It is the time for a path that permits those of us in the West to sustain our cultural barbarism, so that we might not be lost to history like the Sea Peoples or destroyed by the ages like so many ancient civilizations…
A warlike Bronze Age people, known only and cryptically as “the Sea Peoples,” ravaged the Mediterranean / Levant civilizations (circa 1210-1175 BC), paving the way for Western dominance in the region in the following centuries.
We know very little about the Sea Peoples. Mostly, our knowledge of them is sourced in their victims’ brief and ominous descriptions. The powerful Egyptians left several records of them, typically of this sort: “They came from the sea in their war ships and none could stand against them.”
Some have argued that the Sea Peoples were Atlanteans (!), others mention Phoenicians, and still others suspect Europeans migrating south and east for some reason lost to history. There is also some credible evidence that the Sea Peoples played a role in the sacking of Troy—pitting the ancient Greeks against the waning Hittite Empire (after all, Troy lies in modern Turkey, the gateway between the Occident and East).
Yet while we know very little, we can say with certainty that their influence is immeasurable. And while the evidence is scant, we might reasonably suspect the Sea Peoples were early Western Europeans. If this is the case, our cultural ancestors rose up against what they saw as weak and foreign in order to wrest power (resources) away from alien peoples. Had the Sea Peoples not sacked city after city, laying waste to ancient Syrians, Hittites, and Mycenaeans (ancient Greeks), the future of Western civilization becomes uncertain.
It is endlessly fascinating how a people so impactful can be so unknown. This leads us to believe that 1) the Sea Peoples cared little for recording their efforts and far more for defining their efforts through action; this speaks to the power and effectiveness of irrationality—i.e. prioritizing the act over and above the discussion, and 2) more importantly, that three triggers of societal collapse have proportional correspondence: civilization maturity, rationality, and societal weakness.
It is telling—and perhaps should be alarming to us—that how “wise” and “rational” a civilization believes itself to be has no meaningful influence on its actual strength and durability. In fact, the inverse seems more historically accurate. Consider our language: “barbarians” and “barbaric” are conceptually synonymous with “violent” / “violence” and “unscrupulous” or “wild,” etc., while “civilized” and “civilization” are conceptually synonymous with (assumed) “power” / “powerful” and “deliberate” or “rational.” Yet history is rife with examples of civilizations falling to barbaric peoples. Why? It can only be because of the corresponding indices mentioned above: The more maturity, rationality, and presumptive power a civilization assumes, the weaker it becomes. Why is this the case?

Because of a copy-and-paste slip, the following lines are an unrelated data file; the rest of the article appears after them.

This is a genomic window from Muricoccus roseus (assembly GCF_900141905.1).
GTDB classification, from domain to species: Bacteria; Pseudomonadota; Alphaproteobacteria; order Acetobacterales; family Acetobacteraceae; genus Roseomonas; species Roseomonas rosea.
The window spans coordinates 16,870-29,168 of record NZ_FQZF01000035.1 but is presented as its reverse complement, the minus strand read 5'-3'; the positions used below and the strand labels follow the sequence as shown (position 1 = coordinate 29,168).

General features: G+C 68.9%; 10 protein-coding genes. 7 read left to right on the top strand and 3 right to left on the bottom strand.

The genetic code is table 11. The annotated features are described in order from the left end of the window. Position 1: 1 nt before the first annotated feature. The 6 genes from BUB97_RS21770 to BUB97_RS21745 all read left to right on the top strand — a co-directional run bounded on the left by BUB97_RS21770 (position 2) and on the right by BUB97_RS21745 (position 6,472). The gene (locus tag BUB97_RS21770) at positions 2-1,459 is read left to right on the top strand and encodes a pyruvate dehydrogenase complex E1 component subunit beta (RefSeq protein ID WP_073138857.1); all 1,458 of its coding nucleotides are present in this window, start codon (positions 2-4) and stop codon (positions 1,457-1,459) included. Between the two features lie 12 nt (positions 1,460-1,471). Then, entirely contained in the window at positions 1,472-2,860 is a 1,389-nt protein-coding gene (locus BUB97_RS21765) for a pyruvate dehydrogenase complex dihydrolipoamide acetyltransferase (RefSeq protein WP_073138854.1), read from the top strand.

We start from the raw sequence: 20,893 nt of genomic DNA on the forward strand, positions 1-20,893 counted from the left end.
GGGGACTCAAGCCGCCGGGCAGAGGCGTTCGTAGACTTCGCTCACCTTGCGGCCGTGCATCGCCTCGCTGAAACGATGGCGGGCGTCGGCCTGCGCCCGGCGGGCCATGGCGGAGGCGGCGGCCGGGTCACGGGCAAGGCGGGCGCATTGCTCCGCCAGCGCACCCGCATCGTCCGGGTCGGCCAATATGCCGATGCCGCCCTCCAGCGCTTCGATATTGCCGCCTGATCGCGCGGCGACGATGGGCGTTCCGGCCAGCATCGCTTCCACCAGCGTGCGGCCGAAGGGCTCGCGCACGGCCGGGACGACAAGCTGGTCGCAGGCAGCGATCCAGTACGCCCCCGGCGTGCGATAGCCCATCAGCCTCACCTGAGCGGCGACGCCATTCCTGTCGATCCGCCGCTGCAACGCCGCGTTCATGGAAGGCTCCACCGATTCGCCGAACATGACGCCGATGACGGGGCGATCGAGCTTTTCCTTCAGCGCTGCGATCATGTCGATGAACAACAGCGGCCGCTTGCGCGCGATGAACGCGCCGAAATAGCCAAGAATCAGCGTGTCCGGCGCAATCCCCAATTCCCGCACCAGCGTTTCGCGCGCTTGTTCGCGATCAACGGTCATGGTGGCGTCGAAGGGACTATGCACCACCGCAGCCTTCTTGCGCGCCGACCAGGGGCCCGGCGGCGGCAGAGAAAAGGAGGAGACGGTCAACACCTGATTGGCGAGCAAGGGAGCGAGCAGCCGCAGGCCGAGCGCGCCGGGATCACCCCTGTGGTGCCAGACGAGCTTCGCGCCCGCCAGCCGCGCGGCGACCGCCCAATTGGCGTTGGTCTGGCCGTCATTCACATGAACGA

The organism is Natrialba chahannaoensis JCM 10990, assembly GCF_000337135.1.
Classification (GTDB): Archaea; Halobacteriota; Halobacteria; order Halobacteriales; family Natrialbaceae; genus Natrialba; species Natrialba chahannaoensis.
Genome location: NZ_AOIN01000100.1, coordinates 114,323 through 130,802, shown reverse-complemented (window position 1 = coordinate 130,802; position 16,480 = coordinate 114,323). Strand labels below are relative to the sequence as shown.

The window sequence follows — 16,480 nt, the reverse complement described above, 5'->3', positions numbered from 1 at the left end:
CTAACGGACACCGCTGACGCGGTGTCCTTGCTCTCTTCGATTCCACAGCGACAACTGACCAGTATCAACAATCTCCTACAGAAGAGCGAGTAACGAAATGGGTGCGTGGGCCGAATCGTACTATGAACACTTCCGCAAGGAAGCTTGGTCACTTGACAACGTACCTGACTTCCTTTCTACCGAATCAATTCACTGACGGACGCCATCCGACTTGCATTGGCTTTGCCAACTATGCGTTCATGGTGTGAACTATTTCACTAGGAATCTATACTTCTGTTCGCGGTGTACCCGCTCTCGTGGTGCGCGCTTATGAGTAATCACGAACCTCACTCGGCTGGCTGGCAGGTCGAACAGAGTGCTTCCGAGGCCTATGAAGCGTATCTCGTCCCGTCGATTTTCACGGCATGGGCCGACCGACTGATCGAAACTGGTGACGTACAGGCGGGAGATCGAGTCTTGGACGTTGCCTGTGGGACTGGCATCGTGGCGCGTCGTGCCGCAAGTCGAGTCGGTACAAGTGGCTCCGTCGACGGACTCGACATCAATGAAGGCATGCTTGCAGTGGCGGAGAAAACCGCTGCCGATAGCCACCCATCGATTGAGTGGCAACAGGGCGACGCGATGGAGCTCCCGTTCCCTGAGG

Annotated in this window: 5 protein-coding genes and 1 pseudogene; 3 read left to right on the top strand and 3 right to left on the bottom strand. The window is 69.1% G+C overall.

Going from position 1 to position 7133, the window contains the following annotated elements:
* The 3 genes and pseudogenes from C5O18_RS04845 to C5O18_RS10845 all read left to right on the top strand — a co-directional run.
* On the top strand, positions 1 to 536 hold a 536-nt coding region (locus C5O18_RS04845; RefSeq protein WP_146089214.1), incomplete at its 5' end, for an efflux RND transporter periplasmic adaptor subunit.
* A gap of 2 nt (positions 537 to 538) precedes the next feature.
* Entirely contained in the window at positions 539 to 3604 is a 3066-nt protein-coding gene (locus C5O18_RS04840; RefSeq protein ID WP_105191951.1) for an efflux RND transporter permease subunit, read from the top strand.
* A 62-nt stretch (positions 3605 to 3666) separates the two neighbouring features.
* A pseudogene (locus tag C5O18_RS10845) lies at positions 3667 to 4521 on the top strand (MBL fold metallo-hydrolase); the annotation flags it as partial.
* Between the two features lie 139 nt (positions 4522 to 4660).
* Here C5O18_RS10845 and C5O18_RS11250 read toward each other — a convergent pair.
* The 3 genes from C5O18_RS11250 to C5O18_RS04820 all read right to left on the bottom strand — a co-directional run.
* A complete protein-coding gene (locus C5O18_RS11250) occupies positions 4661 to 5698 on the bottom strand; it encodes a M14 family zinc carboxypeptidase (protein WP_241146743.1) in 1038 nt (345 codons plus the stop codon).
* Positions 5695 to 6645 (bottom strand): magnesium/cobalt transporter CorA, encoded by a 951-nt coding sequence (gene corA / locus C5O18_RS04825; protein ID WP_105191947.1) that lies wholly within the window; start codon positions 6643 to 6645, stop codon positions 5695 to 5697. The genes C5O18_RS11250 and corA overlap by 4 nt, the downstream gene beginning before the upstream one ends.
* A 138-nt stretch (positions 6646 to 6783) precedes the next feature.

Reason, left unmitigated and unchecked, leads a people to assume an unfounded optimism regarding human nature, leading to more tolerance—both internally and externally—more openness (to foreign influence), and a more idealistic Weltanschauung. This inevitably leads to weakness because it directly undermines that which founded the society in the first place. If we closely examine history, we might see that cultures follow similar arcs: In succession, societies generally grow with (1) the familial community, which expands into (2) local clannishness, followed by (3) regional tribalism, then (4) socio-spiritual merging (Age of Gods), leading to (5) barbaric culture (Age of Heroes), and ending with (6) rational civilization (Age of Man). This Age of Man, or rational civilization, is the last step in our cultural pathology because at this point civilization becomes untenable: It is manifest weakness, it is optimism and openness, it is idealism and death.
This civilizational death begins internally, gradually rotting the once-barbaric and spiritual social core via rationalistic idealism, and ultimately culminates in susceptibility to internal civil strife, external force, or some combination thereof. Thus the path is laid for future (foreign) barbaric conquest, recycling the six-step cultural arc listed above.
History’s mysterious Sea Peoples ravaged and dominated because they were barbaric: “They came from the sea in their war ships and none could stand against them.” They left no record of their actions because they had not yet reached the cultural point of their victims, that of rational civilization. Their barbarousness paved the way for Western flourishing in the Mediterranean and Levant; it paved the way for the Greek and Roman Empires, until they, too, succumbed to rational civilization and faced the barbarous Asiatics, who ultimately conquered the Byzantine remnants of Roman dominance at Constantinople in 1453.